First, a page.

The longer-term strategist amongst employers are looking at adequate recruiting and retaining practices for the growing numbers of Generation Z entering the workforce.
After seeing the Millennial struggle with university debt, the younger generation are more open minded than ever to considering what path to choose post-secondary education. There’s a clear association between the changing assumptions of career paths for Gen Z, and the impact for companies looking to hire young talent.
47% Increase from 2016 on the awareness of degree apprenticeships.
The longer-term strategist amongst employers are looking at adequate recruiting and retaining practices for the growing numbers of Generation Z entering the workforce. Ryan Jenkins, a Gen Z expert, shares his insight into how brands can recruit in a way that appeals to younger generations while creating a workforce culture that keeps them around. Companies are likely to welcome Gen Z into their workplaces earlier than anticipated. Young people are now open to opting for less traditional education routes and seeking employment within a company that provides on board training.
75% of Gen Z say there are other ways of getting a good education than going to down the traditional route.
Mike Thompson, Head of Apprenticeships at Barclays and a member of the Government’s Apprenticeship Delivery Board comments; “The significant increase in tuition fees and student debt has created a significant shift in attitudes towards university, as illustrated by our research. It’s encouraging to see that students, parents, employers and teachers are all considering alternatives to the traditional university route, especially with the introduction of the Apprenticeship Levy opening up apprenticeship opportunities across the UK. We now need to work hard to further banish any stigma attached to apprenticeships, especially amongst students who may worry their parents perceive this as a ‘disappointing’ choice, which is simply not the case.”
Barclays strive to be a forward-thinking bank and a force for stability, with 3,000 apprenticeships on their programme, from Foundation to Master’s level. According to their recent study with over 2,500 respondents, perceptions are changing for not only students but parents, careers advisors, and employers and in favour of being open-minded and considering alternative options. The Barclays respondents indicated a 47% increase from 2016 on the awareness of degree apprenticeships.
Almost half (48%) of students and graduates who left university in the last five years say they regret their decision to go to university and 44 per cent say they do not need a degree to do their current job. 2016 saw that 65% of parents thought university was the best option for their child. However, in 2018 71% of parents would encourage their child to do an apprenticeship over a university degree.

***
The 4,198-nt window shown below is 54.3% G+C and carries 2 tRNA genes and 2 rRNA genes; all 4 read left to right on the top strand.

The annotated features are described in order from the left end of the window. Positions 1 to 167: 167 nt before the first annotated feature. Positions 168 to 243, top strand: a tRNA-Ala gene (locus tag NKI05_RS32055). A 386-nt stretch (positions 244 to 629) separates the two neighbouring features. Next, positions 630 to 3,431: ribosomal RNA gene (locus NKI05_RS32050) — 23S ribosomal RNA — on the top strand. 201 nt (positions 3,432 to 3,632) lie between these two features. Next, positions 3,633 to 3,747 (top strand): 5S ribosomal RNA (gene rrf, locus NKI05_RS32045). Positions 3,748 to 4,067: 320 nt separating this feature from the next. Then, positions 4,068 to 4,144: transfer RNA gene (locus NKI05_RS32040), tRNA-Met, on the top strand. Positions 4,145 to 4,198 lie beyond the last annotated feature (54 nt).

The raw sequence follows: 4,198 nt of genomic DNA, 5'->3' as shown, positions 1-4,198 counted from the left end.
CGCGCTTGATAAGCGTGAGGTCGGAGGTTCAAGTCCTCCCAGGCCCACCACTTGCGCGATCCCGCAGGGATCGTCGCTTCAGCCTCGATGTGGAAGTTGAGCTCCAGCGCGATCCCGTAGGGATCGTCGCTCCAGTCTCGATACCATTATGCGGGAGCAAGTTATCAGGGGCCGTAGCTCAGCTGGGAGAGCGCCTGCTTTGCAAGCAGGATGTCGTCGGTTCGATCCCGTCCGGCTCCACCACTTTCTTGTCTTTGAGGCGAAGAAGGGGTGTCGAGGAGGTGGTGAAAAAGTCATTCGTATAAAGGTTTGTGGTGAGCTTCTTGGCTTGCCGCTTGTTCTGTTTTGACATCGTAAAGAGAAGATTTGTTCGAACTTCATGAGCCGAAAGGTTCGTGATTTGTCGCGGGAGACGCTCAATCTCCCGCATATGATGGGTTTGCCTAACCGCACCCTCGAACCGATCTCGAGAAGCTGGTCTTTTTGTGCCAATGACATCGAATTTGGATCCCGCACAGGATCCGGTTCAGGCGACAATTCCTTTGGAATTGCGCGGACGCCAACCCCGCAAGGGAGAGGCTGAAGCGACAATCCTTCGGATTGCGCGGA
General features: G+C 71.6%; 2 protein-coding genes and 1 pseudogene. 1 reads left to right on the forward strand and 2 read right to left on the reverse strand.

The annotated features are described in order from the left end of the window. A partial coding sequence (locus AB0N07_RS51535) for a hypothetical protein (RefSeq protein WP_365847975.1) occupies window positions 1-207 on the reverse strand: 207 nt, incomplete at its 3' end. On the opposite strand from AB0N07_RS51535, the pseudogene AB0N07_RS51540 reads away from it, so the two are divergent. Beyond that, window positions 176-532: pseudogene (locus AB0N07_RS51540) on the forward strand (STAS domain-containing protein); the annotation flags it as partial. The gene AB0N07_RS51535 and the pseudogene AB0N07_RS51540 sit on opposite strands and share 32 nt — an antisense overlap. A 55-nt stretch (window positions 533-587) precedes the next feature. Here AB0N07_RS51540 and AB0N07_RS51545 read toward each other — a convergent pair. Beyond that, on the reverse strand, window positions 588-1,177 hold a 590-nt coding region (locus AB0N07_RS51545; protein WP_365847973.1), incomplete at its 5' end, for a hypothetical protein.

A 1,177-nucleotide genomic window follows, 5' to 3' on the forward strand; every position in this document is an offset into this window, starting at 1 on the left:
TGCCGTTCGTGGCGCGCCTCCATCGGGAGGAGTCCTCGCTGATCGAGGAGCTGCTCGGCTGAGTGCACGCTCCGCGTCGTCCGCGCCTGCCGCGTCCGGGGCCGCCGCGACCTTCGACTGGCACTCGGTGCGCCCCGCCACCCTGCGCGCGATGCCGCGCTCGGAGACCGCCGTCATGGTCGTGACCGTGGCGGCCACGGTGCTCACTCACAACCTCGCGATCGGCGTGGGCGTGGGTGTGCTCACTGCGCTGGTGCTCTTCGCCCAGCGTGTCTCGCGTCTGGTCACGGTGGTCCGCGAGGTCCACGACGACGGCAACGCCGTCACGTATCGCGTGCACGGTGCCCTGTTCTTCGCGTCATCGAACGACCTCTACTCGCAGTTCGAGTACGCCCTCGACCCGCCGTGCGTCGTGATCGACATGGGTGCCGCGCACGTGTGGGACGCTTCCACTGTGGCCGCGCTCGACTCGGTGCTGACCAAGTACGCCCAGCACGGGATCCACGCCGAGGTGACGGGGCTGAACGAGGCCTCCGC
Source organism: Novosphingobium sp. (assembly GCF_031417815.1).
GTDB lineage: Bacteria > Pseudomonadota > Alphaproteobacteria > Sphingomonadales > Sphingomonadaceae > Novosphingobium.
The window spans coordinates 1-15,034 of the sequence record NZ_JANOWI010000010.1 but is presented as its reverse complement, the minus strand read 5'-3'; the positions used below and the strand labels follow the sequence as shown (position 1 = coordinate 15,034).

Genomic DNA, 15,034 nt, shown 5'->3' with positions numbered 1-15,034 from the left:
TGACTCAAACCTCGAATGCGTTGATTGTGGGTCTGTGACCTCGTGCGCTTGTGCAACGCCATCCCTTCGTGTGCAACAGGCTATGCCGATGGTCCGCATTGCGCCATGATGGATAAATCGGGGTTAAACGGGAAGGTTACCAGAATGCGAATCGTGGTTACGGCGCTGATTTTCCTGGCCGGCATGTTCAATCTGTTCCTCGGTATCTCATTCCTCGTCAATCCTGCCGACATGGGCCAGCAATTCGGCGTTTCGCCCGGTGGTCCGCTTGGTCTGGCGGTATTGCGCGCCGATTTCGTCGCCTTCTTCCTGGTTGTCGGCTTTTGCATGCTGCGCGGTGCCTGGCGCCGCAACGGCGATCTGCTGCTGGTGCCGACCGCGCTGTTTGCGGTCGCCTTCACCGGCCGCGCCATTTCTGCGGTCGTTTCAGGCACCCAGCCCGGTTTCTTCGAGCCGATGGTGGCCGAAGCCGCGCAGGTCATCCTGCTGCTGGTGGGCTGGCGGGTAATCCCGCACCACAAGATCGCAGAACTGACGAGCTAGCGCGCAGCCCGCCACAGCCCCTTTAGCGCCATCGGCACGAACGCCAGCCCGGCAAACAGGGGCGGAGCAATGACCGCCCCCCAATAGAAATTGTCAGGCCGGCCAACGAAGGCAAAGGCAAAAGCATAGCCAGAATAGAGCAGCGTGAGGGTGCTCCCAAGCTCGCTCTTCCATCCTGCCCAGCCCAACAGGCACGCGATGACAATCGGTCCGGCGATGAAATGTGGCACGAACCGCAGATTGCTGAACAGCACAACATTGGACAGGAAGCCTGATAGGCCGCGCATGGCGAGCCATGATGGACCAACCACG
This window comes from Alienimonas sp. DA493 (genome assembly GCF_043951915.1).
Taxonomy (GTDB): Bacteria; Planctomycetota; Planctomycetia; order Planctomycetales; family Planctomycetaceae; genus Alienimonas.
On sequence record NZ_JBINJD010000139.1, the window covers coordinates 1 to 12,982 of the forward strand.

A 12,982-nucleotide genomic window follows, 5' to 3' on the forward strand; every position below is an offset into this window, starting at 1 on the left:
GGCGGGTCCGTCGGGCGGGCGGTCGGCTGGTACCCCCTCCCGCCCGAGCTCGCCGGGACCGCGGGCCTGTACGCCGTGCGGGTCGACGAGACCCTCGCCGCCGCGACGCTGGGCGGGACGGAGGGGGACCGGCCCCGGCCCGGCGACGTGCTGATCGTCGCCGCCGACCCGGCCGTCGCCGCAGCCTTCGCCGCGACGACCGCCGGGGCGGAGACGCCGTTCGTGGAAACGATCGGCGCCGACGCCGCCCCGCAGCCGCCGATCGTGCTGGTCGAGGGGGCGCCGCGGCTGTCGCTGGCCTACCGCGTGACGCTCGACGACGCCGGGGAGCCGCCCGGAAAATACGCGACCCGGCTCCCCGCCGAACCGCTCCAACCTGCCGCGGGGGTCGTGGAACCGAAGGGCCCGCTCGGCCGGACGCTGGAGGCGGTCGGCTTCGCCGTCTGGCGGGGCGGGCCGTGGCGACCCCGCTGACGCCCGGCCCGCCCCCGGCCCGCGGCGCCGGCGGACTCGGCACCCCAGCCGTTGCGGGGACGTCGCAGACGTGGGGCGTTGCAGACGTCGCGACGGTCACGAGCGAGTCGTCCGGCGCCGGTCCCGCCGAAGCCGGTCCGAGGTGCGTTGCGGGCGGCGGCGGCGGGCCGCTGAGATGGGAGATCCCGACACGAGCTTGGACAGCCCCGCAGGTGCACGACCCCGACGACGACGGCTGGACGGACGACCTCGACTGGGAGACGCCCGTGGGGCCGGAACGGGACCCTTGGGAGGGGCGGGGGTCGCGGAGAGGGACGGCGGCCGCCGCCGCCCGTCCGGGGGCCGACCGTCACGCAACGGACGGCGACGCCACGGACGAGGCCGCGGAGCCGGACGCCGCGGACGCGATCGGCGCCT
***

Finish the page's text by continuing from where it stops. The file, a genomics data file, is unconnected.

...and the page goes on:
These results that indicate a shift in the number of people entering the workplace, comes as the Office for National statistics (ONS) released the UK Market report for employment-related statistics for the UK, illustrating an evident drop in unemployment.
Young people: A shocking 70% felt their parents would have been disappointed if they had not gone to university and when asked their reasons for choosing university, almost a fifth (18%) admitted they only went to please their parents.
Parents: 71% said they would actually encourage their child to do an apprenticeship over a university degree, revealing a significant shift in attitudes compared to 2016, when 65% of parents felt university was the best option for their child. Parents are also becoming increasingly knowledgeable about higher education with 64% of those polled now aware of degree level apprenticeships, compared to only 17% in 2016.
Employers: Fear of not being able to get a job after university was a prominent worry for 42% of young people who did (or are doing) a degree and 58% cited improving their job prospects as the reason for obtaining a degree. However, 70% of employers said they valued degree apprenticeships as highly as a university degree and 96% say they would hire someone who had done an apprenticeship or a degree via the apprenticeship route.
Teachers: Educators’ attitudes are changing too, with almost half (42%) of those surveyed saying teachers discussed apprenticeships as an alternative career route, compared to under a quarter (24%) in 2016.
Apprenticeships and Skills Minister Anne Milton said: “Our universities are world-class, but there are other routes to a successful career. We want to change the perception that one route is better than any other. Doing an apprenticeship brings amazing opportunities; you are earning while you are learning, and getting really valuable skills that will make you an attractive prospect to businesses.”
Office for National statistics (ONS) released the UK Market report: https://www.ons.gov.uk/employmentandlabourmarket/peopleinwork/employmentandemployeetypes/bulletins/uklabourmarket/august2018#young-people-in-the-labour-market